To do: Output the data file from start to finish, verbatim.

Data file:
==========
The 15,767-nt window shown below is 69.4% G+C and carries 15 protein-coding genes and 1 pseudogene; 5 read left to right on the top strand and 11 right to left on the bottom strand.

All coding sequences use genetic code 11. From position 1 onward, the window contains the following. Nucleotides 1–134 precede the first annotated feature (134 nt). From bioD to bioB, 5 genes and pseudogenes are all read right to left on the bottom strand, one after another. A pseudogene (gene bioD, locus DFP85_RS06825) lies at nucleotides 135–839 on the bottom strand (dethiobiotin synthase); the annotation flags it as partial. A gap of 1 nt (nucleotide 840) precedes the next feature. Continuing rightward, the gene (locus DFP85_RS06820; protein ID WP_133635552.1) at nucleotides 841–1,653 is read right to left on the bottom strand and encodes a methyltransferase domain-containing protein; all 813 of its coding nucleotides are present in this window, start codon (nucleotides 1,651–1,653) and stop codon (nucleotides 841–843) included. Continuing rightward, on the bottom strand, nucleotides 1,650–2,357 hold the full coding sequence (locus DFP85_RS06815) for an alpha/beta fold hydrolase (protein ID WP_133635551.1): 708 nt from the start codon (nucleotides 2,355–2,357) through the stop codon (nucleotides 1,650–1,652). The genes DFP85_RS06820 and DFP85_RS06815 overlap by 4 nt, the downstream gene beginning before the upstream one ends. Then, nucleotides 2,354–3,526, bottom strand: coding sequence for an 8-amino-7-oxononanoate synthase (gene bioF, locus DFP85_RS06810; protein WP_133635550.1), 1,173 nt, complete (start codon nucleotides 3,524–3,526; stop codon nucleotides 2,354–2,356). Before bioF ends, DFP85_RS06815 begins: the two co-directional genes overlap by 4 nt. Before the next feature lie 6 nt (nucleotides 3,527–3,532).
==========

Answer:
The 15,767-nt window shown below is 69.4% G+C and carries 15 protein-coding genes and 1 pseudogene; 5 read left to right on the top strand and 11 right to left on the bottom strand.

All coding sequences use genetic code 11. From position 1 onward, the window contains the following. Nucleotides 1–134 precede the first annotated feature (134 nt). From bioD to bioB, 5 genes and pseudogenes are all read right to left on the bottom strand, one after another. A pseudogene (gene bioD, locus DFP85_RS06825) lies at nucleotides 135–839 on the bottom strand (dethiobiotin synthase); the annotation flags it as partial. A gap of 1 nt (nucleotide 840) precedes the next feature. Continuing rightward, the gene (locus DFP85_RS06820; protein ID WP_133635552.1) at nucleotides 841–1,653 is read right to left on the bottom strand and encodes a methyltransferase domain-containing protein; all 813 of its coding nucleotides are present in this window, start codon (nucleotides 1,651–1,653) and stop codon (nucleotides 841–843) included. Continuing rightward, on the bottom strand, nucleotides 1,650–2,357 hold the full coding sequence (locus DFP85_RS06815) for an alpha/beta fold hydrolase (protein ID WP_133635551.1): 708 nt from the start codon (nucleotides 2,355–2,357) through the stop codon (nucleotides 1,650–1,652). The genes DFP85_RS06820 and DFP85_RS06815 overlap by 4 nt, the downstream gene beginning before the upstream one ends. Then, nucleotides 2,354–3,526, bottom strand: coding sequence for an 8-amino-7-oxononanoate synthase (gene bioF, locus DFP85_RS06810; protein WP_133635550.1), 1,173 nt, complete (start codon nucleotides 3,524–3,526; stop codon nucleotides 2,354–2,356). Before bioF ends, DFP85_RS06815 begins: the two co-directional genes overlap by 4 nt. Before the next feature lie 6 nt (nucleotides 3,527–3,532).